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Mars the Red Planet.
Pathfinder was the size of a shoebox; the Mars Exploration Rovers are as big as golf-carts; but a future Martian rover could be as big as a mini-van. Engineers from Montana State University are helping to design the Mars Scientific Laboratory (MSL), which could make its way to the Red planet by 2009. Unlike Spirit and Opportunity, which are solar powered, the MSL will have a nuclear reactor, so it will be able to remain operational on the surface for an entire Martian year (two years on Earth), and measure long-term climate changes.
Researchers from MIT are planning to test the effects of Martian gravity on mammals, by sending 15 mice into orbit for five weeks. The mice would be launched aboard a one-metre "spaceship", which would be spun so that the force mimics the gravity on Mars. Scientist know that weightlessness causes health problems, including bone loss, but human travelers to Mars could stay for months or even years in a permanent outpost - it's critical to know if the human body can handle it. If all goes well, the mission could launch in 2006.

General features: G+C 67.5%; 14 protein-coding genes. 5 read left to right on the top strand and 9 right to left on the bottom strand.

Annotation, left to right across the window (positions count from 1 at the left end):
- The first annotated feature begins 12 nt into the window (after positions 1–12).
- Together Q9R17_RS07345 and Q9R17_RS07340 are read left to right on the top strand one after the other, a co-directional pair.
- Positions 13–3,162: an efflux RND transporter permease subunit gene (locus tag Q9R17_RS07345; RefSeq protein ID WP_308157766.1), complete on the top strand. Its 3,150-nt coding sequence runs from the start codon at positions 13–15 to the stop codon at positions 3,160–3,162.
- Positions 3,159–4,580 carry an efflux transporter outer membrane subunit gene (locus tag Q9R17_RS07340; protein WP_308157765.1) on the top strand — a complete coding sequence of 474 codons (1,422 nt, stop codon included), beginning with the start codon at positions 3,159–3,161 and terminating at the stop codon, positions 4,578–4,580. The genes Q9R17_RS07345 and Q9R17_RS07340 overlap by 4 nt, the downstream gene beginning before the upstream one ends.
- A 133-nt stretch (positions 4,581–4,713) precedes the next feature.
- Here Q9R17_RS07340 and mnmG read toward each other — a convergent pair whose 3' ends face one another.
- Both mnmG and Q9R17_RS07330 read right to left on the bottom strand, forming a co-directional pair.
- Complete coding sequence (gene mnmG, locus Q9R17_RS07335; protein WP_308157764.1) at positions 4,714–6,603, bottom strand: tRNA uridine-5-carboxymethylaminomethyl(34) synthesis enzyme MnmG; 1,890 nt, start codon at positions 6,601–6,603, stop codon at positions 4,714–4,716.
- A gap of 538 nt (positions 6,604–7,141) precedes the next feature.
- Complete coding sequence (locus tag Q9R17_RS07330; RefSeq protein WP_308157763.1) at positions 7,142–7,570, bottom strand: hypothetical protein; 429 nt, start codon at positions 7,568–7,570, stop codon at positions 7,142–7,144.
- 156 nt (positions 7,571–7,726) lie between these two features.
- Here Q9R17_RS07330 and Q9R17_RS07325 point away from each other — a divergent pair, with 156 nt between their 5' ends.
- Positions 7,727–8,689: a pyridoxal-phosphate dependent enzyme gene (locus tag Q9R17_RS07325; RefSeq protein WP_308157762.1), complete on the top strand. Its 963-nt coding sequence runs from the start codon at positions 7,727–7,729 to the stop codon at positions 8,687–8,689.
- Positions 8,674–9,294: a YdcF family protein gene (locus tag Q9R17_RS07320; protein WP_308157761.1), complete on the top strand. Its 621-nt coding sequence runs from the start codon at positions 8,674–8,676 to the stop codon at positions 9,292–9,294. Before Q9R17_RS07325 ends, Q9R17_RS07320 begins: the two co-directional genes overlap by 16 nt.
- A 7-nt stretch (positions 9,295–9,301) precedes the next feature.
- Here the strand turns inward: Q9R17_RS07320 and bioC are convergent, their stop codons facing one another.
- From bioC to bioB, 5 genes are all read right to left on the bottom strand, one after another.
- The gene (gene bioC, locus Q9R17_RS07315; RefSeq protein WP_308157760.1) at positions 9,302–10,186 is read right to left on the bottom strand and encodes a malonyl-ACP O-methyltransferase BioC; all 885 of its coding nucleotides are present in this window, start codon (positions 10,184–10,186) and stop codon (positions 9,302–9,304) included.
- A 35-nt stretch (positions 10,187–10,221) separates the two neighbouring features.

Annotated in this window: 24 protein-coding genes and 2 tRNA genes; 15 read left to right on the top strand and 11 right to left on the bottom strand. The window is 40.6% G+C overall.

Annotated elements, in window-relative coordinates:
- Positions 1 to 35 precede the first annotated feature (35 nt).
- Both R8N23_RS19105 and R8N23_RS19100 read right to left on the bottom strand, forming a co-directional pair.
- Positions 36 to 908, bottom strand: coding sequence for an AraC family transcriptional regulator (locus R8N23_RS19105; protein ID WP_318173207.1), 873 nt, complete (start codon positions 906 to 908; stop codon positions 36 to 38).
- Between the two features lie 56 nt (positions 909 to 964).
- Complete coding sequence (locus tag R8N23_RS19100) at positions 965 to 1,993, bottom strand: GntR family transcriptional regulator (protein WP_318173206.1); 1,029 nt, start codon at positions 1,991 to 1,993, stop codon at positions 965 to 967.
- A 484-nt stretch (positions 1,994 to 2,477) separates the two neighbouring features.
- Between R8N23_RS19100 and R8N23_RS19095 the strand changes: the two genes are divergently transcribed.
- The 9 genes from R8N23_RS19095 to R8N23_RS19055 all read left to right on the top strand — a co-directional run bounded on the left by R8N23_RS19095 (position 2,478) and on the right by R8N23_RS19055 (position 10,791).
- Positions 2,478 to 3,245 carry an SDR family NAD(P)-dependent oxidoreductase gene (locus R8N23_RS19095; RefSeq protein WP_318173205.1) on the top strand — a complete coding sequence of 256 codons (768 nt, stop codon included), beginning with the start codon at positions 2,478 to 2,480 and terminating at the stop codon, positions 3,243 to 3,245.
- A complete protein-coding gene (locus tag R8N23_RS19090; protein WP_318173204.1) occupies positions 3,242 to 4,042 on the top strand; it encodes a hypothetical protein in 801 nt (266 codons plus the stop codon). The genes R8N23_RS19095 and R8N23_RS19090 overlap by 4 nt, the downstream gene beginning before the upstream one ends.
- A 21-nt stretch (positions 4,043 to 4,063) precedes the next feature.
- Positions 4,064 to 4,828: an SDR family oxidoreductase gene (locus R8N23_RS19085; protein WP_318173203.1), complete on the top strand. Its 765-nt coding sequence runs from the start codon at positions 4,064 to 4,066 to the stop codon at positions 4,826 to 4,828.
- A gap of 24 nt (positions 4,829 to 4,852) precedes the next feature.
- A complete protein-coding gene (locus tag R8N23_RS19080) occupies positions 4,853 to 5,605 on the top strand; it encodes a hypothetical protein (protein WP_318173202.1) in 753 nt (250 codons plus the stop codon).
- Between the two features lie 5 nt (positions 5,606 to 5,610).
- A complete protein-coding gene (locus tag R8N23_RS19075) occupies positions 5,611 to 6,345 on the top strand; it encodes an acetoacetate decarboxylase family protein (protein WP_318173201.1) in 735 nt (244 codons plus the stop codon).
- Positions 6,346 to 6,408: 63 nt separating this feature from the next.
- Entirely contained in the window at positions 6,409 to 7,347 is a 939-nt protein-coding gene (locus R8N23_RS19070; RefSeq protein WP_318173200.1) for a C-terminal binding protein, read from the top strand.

NASA's Spirit rover successfully rolled off the landing platform and out onto the Martian surface this morning, beginning its mission of exploration. The rover traveled 3 meters in 78 seconds, and it ended up about 80 centimetres away from the lander. Now that Spirit's firmly on the ground, NASA scientists and engineers will make daily decisions about what science tasks it will perform, and where it will travel. Spirit's twin rover, Opportunity, will arrive on Mars on January 25 to explore another region on the other side of the planet.
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